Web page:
How hotels and Airbnb can coexist
New York City sued a startup that provides services for listings on Airbnb Inc. and other home-sharing sites, escalating its war on short-term apartment rentals.
The city said Guesty Inc.’s business model is focused on helping people flout laws against short-term rentals. In the lawsuit, filed Monday in state court in Manhattan, the mayor’s office of special enforcement said it seeks records and testimony to determine the impact of Guesty’s business on New York’s housing market and neighborhoods.
Founded in 2013 in Tel Aviv and backed by startup incubator Y-Combinator, Guesty attracted US$60 million in funding as of March 2019. In its lawsuit, the city took particular note of Guesty’s claim of “full integration” with Airbnb’s site -- noting that Guesty had in its marketing referred to long-term tenants as a “ball and chain” hobbling landlords.
“Guesty is apparently aware of New York laws restricting the conversion of long-term permanent dwellings intended for ordinary New Yorkers making the city their home -- the people Guesty believes are a ‘ball and chain,’” the city said in the lawsuit.
Guesty had no immediate comment on the lawsuit and Airbnb declined to comment.
Guesty’s platform lets users manage listings on multiple websites, including Airbnb, Booking.com, and Expedia.com’s Homeaway, and can connect them with providers of services like cleaning and key handovers.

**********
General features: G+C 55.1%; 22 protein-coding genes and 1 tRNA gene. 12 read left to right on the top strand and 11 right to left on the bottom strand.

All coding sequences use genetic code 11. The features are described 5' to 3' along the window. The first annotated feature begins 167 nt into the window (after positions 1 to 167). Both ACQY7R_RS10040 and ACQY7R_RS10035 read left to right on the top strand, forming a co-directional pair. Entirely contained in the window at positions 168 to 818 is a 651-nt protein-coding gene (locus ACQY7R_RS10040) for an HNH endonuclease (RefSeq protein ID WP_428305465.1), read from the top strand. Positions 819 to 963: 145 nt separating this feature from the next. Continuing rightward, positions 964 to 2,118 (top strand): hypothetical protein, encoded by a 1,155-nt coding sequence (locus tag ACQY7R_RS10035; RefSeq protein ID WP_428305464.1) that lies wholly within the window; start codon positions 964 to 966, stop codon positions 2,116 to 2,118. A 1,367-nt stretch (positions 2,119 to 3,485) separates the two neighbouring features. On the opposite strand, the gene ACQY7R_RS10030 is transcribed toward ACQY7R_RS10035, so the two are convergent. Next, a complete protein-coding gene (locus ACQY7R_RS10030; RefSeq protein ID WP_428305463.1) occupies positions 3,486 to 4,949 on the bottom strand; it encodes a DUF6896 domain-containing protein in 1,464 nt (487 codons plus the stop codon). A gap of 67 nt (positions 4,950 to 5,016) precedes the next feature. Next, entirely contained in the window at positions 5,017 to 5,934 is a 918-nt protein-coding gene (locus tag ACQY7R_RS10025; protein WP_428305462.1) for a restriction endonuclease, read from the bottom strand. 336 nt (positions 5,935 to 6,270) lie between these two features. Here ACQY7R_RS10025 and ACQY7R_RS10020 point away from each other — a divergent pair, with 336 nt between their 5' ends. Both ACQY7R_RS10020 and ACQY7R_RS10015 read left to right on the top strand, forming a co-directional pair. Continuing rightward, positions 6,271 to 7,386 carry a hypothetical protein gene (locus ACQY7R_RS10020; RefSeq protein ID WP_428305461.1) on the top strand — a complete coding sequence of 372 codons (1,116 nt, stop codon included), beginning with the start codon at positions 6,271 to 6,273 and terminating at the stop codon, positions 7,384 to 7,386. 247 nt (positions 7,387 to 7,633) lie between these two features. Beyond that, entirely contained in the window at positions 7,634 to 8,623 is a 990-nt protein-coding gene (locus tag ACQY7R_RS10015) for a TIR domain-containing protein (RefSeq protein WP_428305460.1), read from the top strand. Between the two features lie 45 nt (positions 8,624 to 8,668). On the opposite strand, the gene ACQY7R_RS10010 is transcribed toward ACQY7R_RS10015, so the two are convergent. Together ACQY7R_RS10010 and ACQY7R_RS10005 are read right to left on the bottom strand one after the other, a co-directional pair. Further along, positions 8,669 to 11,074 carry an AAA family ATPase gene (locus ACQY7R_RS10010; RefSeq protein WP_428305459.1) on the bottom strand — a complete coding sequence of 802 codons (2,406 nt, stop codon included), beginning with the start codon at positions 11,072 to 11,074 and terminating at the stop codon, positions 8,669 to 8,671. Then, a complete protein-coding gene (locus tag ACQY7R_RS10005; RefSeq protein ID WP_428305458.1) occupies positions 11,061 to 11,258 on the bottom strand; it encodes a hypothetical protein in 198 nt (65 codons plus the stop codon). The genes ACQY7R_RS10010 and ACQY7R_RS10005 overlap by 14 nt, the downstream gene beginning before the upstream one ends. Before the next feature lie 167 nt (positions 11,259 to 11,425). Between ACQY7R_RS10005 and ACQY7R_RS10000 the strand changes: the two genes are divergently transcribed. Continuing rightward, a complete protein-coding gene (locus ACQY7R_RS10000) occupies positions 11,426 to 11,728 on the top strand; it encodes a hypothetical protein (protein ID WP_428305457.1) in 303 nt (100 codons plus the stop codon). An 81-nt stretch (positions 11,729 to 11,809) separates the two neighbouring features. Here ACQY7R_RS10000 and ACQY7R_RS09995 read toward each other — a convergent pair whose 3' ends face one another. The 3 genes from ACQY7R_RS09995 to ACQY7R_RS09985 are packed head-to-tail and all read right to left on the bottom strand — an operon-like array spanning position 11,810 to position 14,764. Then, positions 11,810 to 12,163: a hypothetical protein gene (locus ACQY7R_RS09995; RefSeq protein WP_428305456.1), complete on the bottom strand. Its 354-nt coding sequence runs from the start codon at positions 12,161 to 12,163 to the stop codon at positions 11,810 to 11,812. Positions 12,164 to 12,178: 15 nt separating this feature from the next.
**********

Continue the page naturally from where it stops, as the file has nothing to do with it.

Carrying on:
Supported by the city’s powerful hotel workers’ union, Mayor Bill De Blasio has been locked in a yearslong battle with Airbnb. The city prohibits owners from renting out their entire apartments or homes for less than 30 days without being present in the unit.
As a result, as many as two-thirds of Airbnb’s listings in New York City could violate the law, according to the city. The city has boosted its budget to about US$8 million this year to hunt down those listings -- a tenfold increase in four years.
Last year, New York introduced a new law that would force Airbnb and HomeAway to turn over the names, addresses and phone numbers of their hosts. The companies sued claiming the law violated privacy rights. The home-share companies won a temporary injunction while the case winds its way through the courts and are now in talks to resolve the lawsuit.
A successful agreement in New York would pave the way for a smoother stock listing for San Francisco-based Airbnb, which has said its plans to go public this year and was last privately valued at US$31 billion.